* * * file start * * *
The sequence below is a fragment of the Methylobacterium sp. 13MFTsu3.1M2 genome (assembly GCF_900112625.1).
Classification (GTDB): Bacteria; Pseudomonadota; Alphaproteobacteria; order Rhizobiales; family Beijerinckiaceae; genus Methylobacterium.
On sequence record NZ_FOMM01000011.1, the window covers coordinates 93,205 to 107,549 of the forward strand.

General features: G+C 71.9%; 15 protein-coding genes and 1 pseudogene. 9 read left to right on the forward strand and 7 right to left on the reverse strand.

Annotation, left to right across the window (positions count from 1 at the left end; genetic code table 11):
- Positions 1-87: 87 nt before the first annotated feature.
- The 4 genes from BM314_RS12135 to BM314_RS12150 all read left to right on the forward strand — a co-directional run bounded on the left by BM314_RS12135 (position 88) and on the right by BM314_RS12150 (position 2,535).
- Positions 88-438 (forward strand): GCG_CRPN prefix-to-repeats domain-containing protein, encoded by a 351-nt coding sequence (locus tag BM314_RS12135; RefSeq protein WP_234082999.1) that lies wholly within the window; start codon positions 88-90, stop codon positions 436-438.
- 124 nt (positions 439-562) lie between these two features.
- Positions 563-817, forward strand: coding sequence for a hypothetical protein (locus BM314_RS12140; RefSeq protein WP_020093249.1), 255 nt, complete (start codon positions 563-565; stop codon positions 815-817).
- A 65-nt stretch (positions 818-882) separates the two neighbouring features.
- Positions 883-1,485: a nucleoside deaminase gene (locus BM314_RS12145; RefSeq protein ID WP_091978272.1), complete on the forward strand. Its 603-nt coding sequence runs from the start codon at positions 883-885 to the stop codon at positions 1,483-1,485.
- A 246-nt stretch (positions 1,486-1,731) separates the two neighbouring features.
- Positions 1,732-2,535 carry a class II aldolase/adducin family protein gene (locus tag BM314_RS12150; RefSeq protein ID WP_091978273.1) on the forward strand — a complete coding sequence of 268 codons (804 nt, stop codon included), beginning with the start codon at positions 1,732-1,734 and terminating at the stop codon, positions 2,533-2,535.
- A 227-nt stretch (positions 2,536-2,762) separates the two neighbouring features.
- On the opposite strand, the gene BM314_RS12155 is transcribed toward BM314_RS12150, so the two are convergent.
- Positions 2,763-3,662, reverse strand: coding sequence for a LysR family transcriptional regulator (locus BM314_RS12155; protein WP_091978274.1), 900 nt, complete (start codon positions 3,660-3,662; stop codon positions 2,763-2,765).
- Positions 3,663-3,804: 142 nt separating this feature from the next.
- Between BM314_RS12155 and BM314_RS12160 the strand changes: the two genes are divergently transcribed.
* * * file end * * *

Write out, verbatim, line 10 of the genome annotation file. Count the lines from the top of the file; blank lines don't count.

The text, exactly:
- Positions 563-817, forward strand: coding sequence for a hypothetical protein (locus BM314_RS12140; RefSeq protein WP_020093249.1), 255 nt, complete (start codon positions 563-565; stop codon positions 815-817).